John Minton

Ky Supreme Court

The head of the Kentucky Supreme Court is asking the state legislature to approve the first judicial redistricting plan the Commonwealth has seen in more than 120 years.

Ryland Barton

Kentucky Chief Justice John Minton has completed a plan to redraw the districts that elect judges.

Ryland Barton/WFPL

Kentucky Supreme Court Chief Justice John Minton will ask lawmakers to redraw judicial boundaries in the state to ease heavy caseloads in some local courts.

Kentucky AOC

During his annual State of the Judiciary address on Friday, Kentucky Chief Justice John Minton asked lawmakers to raise salaries for the state’s 284 judges and justices.

Supreme Court of Kentucky

Kentucky’s Chief Justice has been selected to head two national judicial groups. It’s the first time in a quarter century that a head jurist from the Commonwealth has held either of these posts.

Supreme Court of Kentucky

Kentucky Chief Justice John D. Minton, Jr. has been nominated by President Obama to serve on a federal board tasked with improving the state court systems across the county.  

Ryland Barton | wfpl.org

Kentucky faces a potential “constitutional crisis” if the court system undergoes budget cuts as proposed by Gov. Matt Bevin, says chief justice of the state Supreme Court.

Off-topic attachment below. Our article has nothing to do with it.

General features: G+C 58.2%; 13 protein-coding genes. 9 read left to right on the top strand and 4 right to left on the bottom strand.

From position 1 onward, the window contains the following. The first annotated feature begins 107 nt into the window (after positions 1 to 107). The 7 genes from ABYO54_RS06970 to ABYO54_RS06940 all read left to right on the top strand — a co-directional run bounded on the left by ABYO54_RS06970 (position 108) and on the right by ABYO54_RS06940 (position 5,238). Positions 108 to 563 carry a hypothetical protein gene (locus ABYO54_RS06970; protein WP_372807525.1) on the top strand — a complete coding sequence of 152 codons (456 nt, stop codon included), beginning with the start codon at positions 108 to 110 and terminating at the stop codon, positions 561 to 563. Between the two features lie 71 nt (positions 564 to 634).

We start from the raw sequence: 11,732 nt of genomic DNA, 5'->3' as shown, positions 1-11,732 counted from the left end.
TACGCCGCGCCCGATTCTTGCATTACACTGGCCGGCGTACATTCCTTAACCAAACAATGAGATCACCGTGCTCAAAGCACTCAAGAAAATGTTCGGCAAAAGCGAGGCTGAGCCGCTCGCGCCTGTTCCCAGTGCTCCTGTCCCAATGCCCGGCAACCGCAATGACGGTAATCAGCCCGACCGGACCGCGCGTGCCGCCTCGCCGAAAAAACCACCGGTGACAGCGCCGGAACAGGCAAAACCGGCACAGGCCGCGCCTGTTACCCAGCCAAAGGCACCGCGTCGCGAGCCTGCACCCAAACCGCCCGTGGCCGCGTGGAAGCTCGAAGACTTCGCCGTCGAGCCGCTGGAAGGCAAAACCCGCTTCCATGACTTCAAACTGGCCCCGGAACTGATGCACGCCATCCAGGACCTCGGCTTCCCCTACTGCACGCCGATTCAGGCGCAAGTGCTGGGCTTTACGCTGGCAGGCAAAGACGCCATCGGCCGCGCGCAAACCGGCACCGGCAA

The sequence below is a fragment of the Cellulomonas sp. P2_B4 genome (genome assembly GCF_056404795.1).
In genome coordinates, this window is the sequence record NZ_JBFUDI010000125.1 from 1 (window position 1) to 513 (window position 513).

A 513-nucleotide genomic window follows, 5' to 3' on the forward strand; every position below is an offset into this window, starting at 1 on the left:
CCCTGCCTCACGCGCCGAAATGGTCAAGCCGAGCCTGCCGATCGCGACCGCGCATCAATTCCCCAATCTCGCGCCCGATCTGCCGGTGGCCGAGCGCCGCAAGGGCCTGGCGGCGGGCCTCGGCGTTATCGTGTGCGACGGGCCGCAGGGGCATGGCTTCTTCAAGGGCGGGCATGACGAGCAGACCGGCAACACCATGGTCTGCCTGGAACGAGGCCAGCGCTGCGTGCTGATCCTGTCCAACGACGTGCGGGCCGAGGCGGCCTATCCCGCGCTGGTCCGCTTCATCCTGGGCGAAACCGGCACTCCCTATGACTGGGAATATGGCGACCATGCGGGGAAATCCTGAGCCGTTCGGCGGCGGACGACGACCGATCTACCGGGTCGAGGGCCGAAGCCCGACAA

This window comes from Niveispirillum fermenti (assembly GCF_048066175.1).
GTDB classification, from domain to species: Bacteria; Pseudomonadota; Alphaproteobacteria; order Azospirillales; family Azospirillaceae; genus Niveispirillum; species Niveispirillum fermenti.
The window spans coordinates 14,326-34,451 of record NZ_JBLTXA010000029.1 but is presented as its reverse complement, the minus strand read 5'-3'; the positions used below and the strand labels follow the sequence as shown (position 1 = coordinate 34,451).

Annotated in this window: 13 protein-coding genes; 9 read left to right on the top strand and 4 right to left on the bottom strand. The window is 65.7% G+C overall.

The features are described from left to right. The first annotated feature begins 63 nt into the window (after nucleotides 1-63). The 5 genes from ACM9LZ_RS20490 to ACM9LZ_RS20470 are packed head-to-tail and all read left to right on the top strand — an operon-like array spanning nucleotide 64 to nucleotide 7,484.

Jonathunder, Wikimedia Commons

When Kentucky lawmakers begin writing a new state budget next month, they’ll be asked to fund a family court position in Daviess County. 

State Supreme Court Chief Justice John Minton, Jr. says Owensboro is the largest area of the state without a family court judge. 

courts.ky.gov

Kentucky’s 12 western-most counties are now among those that can electronically file court cases.   

The Kentucky Administrative Office of the Courts reports the move will make the court system more efficient and began offering electronic case filing today in Ballard, Caldwell, Calloway, Carlisle, Fulton, Graves, Hickman, Livingston, Lyon, Marshall, McCracken and Trigg counties. 

Wikimedia Commons

The Kentucky Supreme Court has overturned murder and arson convictions of a Graves County man claiming a lack of women on the jury contributed to the conviction. 

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